But, how do we do it at our camps or when we have a need during the day? Simple, we do it like the cat; we bury it! Even in difficult terrain and hard ground, we dig a 25-30cm deep hole so that our poop, including toilet paper, is well covered with soil afterwards. To top it off and as a personal marker, we put a small cairn over it so that we might not have to dig a hole in the same place again. A small shovel and a “Geissfuss” (nail or crowbar) are particularly helpful tools in these cases and should always be at hand. By the way, faecal shovels can be found in any good outdoor shop and are available in different sizes.

We don’t know whether burying is the right way to go and whether it complies with European standards, but it is always a clean thing to do and no one stumbles over our big business 😉

And, if we can’t dig a hole, it simply goes – with or without toilet (shower) tent – into the bag, and then into the waste container. Basta!

La Gomera

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The island rises out of the Atlantic like an impregnable fortress, and steep walls greet arrivals from afar. The traffic routes are narrow and wind along the rock faces, climbing steeply uphill or dropping almost in the fall line. The houses often cling to rocky peaks in the most impossible places, and the former volcanic activity is present everywhere.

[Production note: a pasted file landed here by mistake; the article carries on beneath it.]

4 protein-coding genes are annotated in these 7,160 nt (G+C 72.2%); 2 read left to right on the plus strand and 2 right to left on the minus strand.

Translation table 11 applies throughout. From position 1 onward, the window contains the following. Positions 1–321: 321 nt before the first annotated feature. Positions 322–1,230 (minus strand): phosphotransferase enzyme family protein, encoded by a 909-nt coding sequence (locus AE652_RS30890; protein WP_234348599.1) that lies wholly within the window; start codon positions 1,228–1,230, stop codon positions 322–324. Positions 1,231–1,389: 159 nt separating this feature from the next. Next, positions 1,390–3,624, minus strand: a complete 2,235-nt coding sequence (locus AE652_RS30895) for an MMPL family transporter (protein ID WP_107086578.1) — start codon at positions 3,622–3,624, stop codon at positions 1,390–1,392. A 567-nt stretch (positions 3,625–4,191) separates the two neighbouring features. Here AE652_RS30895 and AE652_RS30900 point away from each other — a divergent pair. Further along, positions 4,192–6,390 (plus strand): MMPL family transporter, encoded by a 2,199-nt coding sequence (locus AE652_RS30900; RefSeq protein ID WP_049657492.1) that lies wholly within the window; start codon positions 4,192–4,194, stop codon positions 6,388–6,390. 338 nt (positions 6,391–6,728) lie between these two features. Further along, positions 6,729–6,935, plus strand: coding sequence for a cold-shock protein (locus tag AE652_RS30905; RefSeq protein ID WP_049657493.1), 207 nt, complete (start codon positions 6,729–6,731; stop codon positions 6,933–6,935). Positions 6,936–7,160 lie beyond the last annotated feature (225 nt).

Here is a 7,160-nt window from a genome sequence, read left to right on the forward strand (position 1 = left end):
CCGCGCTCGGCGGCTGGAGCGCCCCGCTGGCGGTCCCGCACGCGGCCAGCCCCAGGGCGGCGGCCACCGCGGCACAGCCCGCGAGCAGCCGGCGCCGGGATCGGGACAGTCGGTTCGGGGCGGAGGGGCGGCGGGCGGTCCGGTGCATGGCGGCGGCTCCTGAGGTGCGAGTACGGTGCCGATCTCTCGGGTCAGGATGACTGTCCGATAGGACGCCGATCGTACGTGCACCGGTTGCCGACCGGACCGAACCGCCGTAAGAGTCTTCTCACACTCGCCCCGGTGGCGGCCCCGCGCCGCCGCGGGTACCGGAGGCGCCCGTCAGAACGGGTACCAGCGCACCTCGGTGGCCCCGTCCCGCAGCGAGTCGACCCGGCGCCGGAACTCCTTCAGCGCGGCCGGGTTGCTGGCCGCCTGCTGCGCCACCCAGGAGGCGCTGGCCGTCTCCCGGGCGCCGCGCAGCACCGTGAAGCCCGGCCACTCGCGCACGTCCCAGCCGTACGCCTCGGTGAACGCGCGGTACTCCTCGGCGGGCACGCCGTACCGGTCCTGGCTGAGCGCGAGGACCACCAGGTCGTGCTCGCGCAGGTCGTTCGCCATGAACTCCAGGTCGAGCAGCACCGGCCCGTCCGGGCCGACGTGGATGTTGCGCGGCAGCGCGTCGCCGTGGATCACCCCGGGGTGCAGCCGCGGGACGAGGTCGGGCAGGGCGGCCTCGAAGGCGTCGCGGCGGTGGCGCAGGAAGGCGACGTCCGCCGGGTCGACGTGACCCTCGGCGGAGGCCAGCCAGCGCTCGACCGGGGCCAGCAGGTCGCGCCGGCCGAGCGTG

As there is no infrastructure for mass tourism anywhere, there are also no masses of people looking for recreation, and life is approached very calmly by the local population. In addition to the laid-back population, more and more mainland Europeans are settling in La Gomera and enjoying the island’s unique climate. Sunshine can be followed by thick clouds within minutes, accompanied by a lot of wind and humidity; rain is usually followed by sunshine again. On the south side, the island is drier and irrigation systems provide enough water.
The island’s capital San Sebastián has the flair of a village, and people know each other. If you leave the town on one of the few arterial roads, it becomes even quieter and you can safely shift down a gear or two and relax.
In the heart of La Gomera lies the “Parque Nacional de Garajonay”, which covers around 10% of the island’s surface with an almost impenetrable laurel forest and rises to almost 2000 metres. Besides its important function in the ecosystem, this forest, or rather the whole island, is a true Eldorado for hikers. Read More

Going to Tenerife

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Gran Canaria is not the largest island of the Canary archipelago; besides Fuerteventura, Tenerife is also much larger and, compared to Fuerteventura, very mountainous. The mountains run through the middle of the island and rise to a high plateau of over 2000 metres, where a few million years ago the Pico del Teide grew to 3718 metres in a massive eruption and is now the highest mountain in Spain. Snow, storms and wintry conditions are nothing unusual around Teide and the summit climb can be closed for weeks.